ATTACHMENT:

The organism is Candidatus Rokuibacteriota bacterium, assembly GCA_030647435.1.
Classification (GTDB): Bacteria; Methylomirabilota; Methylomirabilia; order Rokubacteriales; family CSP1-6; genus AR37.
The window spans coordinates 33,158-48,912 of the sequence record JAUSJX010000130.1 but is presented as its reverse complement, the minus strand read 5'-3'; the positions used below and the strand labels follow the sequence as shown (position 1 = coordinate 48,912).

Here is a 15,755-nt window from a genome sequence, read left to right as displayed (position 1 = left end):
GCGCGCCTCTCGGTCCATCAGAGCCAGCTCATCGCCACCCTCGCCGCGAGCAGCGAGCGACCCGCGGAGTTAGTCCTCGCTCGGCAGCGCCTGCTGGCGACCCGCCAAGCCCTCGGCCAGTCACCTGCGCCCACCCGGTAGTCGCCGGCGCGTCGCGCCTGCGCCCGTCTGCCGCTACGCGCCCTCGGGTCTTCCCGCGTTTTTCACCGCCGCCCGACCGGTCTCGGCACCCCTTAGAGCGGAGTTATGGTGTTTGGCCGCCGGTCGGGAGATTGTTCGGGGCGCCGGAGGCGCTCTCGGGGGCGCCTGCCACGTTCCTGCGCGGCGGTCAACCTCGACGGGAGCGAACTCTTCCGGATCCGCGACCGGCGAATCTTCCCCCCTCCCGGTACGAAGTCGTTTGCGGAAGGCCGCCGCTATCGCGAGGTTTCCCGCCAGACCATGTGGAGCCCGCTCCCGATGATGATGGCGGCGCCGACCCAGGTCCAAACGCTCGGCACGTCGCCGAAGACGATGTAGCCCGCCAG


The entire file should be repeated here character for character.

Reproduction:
The organism is Candidatus Rokuibacteriota bacterium, assembly GCA_030647435.1.
Classification (GTDB): Bacteria; Methylomirabilota; Methylomirabilia; order Rokubacteriales; family CSP1-6; genus AR37.
The window spans coordinates 33,158-48,912 of the sequence record JAUSJX010000130.1 but is presented as its reverse complement, the minus strand read 5'-3'; the positions used below and the strand labels follow the sequence as shown (position 1 = coordinate 48,912).

Here is a 15,755-nt window from a genome sequence, read left to right as displayed (position 1 = left end):
GCGCGCCTCTCGGTCCATCAGAGCCAGCTCATCGCCACCCTCGCCGCGAGCAGCGAGCGACCCGCGGAGTTAGTCCTCGCTCGGCAGCGCCTGCTGGCGACCCGCCAAGCCCTCGGCCAGTCACCTGCGCCCACCCGGTAGTCGCCGGCGCGTCGCGCCTGCGCCCGTCTGCCGCTACGCGCCCTCGGGTCTTCCCGCGTTTTTCACCGCCGCCCGACCGGTCTCGGCACCCCTTAGAGCGGAGTTATGGTGTTTGGCCGCCGGTCGGGAGATTGTTCGGGGCGCCGGAGGCGCTCTCGGGGGCGCCTGCCACGTTCCTGCGCGGCGGTCAACCTCGACGGGAGCGAACTCTTCCGGATCCGCGACCGGCGAATCTTCCCCCCTCCCGGTACGAAGTCGTTTGCGGAAGGCCGCCGCTATCGCGAGGTTTCCCGCCAGACCATGTGGAGCCCGCTCCCGATGATGATGGCGGCGCCGACCCAGGTCCAAACGCTCGGCACGTCGCCGAAGACGATGTAGCCCGCCAG